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Hillsborough County Commission unanimously repeals ban of gay pride recognition

From left, Mark Creek, Jane Keys, John Huls and Linda Smith applaud the unanimous vote Wednesday by the Hillsborough County Commission to repeal a ban on the county government recognizing gay pride that was passed in 2005.
From left, Mark Creek, Jane Keys, John Huls and Linda Smith applaud the unanimous vote Wednesday by the Hillsborough County Commission to repeal a ban on the county government recognizing gay pride that was passed in 2005.
Published Jun. 6, 2013

TAMPA — For years, Hillsborough County stood firm, refusing to protect gays from discrimination as other governments approved domestic partnerships and even gay marriage.

But Hillsborough County commissioners reversed course Wednesday, overturning a local policy many gay rights activists saw as the ultimate insult. They voted 7-0 to repeal a ban on county government recognition of gay pride, a movement the ban's instigator once dismissed with a "little g, little p."

"And repealed should be capitalized," said Commissioner Kevin Beckner, who led the reversal. "Capital 'R.' "

While the vote was unanimous, the debate and public testimony were hardly harmonious.

One pastor warned Hillsborough risked losing the "favor of God" if commissioners overturned the ban. Another expressed offense that gay rights activists would equate themselves with African-Americans who faced discrimination based on the color of their skin rather than sexual preference.

"Good government is to remain neutral to the cultural wars and should not endorse or promote any sexual preference," Pastor Tony Smart said.

Speaker Cathy James reminded commissioners that they placed their hand on the Bible and swore an oath to uphold the Constitution, not the other way around.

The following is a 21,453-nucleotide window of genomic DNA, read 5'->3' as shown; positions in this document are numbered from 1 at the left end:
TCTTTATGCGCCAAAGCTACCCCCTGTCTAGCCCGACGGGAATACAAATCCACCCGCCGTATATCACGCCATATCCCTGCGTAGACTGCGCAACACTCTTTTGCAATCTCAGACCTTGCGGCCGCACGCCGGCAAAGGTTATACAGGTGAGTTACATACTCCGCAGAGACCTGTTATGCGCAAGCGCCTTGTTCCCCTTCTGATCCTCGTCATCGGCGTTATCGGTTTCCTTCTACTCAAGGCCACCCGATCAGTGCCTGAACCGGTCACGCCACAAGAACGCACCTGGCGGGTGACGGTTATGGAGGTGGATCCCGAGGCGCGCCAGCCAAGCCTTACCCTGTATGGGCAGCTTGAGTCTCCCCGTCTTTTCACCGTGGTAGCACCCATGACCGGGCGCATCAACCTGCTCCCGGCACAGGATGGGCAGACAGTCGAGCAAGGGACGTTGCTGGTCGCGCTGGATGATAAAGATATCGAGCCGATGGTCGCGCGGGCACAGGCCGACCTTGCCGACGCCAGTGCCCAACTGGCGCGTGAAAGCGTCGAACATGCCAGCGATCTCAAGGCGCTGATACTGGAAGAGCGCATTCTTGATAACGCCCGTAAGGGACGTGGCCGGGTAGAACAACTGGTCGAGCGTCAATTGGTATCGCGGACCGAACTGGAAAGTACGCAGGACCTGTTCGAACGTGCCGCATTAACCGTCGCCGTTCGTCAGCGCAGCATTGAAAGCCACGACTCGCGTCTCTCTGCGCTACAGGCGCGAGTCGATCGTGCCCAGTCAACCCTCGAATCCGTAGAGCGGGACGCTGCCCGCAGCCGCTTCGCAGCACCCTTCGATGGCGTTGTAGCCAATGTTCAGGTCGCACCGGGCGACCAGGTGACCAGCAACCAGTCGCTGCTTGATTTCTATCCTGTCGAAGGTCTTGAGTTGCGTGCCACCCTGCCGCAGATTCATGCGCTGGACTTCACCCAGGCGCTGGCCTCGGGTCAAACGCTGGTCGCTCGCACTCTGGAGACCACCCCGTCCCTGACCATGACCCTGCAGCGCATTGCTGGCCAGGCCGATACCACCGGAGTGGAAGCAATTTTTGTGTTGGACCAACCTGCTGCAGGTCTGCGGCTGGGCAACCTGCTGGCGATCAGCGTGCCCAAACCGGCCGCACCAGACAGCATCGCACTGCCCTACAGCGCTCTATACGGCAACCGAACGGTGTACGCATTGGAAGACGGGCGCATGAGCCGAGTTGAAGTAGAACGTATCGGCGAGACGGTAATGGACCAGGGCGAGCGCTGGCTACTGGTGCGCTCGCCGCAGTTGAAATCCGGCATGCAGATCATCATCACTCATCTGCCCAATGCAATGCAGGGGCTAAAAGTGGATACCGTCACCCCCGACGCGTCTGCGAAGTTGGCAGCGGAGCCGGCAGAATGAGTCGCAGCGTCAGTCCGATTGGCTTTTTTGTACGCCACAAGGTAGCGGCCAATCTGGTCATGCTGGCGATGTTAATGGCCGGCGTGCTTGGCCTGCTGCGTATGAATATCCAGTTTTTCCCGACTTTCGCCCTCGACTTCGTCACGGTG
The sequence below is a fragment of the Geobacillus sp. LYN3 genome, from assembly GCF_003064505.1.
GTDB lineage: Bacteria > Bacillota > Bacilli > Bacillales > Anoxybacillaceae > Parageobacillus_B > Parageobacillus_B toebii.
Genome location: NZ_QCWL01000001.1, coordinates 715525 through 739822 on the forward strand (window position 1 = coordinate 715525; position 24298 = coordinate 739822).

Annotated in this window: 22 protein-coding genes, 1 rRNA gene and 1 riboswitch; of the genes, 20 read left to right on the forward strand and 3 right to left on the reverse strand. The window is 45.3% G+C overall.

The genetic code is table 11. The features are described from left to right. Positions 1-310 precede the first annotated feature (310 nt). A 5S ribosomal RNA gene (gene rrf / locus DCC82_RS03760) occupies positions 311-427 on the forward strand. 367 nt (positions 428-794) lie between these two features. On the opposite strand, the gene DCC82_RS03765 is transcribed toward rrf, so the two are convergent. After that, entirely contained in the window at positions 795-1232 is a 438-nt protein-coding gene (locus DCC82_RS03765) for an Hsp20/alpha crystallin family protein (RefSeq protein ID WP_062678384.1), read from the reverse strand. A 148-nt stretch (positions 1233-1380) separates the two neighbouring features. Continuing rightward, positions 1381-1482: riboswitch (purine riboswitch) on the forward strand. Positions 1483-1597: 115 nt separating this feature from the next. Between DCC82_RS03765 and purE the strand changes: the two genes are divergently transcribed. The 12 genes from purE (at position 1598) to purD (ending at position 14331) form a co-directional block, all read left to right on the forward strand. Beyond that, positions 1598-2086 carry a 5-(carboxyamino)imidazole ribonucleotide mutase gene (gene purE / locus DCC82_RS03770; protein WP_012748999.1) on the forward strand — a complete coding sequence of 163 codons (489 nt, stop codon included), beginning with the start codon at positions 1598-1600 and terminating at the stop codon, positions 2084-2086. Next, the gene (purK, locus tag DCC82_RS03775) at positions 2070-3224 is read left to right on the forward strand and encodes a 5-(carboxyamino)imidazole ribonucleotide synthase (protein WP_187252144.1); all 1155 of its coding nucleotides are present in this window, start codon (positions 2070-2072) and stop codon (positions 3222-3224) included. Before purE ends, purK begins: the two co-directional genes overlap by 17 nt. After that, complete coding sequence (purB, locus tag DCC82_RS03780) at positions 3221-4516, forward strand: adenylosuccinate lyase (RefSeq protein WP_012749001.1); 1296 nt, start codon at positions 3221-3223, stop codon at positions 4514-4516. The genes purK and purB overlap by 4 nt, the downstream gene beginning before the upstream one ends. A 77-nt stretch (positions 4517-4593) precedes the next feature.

"Please stop discriminating against my family," she said. "It really hurts."

One commissioner welled up with regret over his 2005 vote in favor of the initial ban. Another, Victor Crist, unsuccessfully sought formal assurances that the vote would not result in Hillsborough County supporting obscene, prurient events not appropriate for families.

"The festivals, the activities and things need to have a little different tone to them," said Crist, a Republican. "Parading around in lingerie, pasties, g-strings and outfits that promote your sexual organs is not necessarily an appropriate thing to do in Hillsborough County."

"That's Gasparilla," a member of the audience replied, bringing laughter.

Beckner waved his Bible and expounded on his belief in Jesus Christ: "Yes, I'm a gay man and I'm holding the holy Bible in my hand. Is that why our savior, Jesus Christ, hung on that cross, so that he could divide our community. He didn't die for some of us. He died for all who believe."

Most members of the Republican-dominated commission veered away from the spiritual and toward an argument about discrimination, while Democrat Les Miller offered a bit of both. As the board's chaplain and lone African-American, he said he is the only commissioner to have confronted true discrimination eyeball to eyeball.

"It's is time to repeal this ugly ordinance that hangs over the head of this county," he said.

Socially conservative former Commissioner Ronda Storms pushed for the ban in 2005 after learning about what she considered an inappropriate gay pride informational display in a county library. Beckner replayed a recording of the meeting during which Storms made the motion and the board voted 5-1 in support, then 6-1 to impose the added burden of a supermajority vote and public hearing to overturn it.

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It took one minute and 44 seconds with only then-Commissioner Kathy Castor, now a member of Congress, voting no.

Castor issued a statement Wednesday commending the board's decision. Attempts to reach Storms by phone and text were unsuccessful.

Commissioners said at the time they didn't think government should single out select groups for special recognition. But they acknowledged Wednesday that in taking the vote, they had created a policy that has singled out one group for special and discriminatory treatment.

Commissioner Mark Sharpe was late to Wednesday's meeting while picking up his son, who had won an American Legion award in the morning. Sharpe, a Republican, was on the prevailing side of the 2005 vote and he choked up as he reversed himself Wednesday.

"I teach my kids that when you make a mistake, you correct it yourself," he said, "to not be afraid when you make a mistake and to fight like hell to stick up for the weak and the people who are different than you and people looking for help."

Bill Varian can be reached at or (813) 226-3387.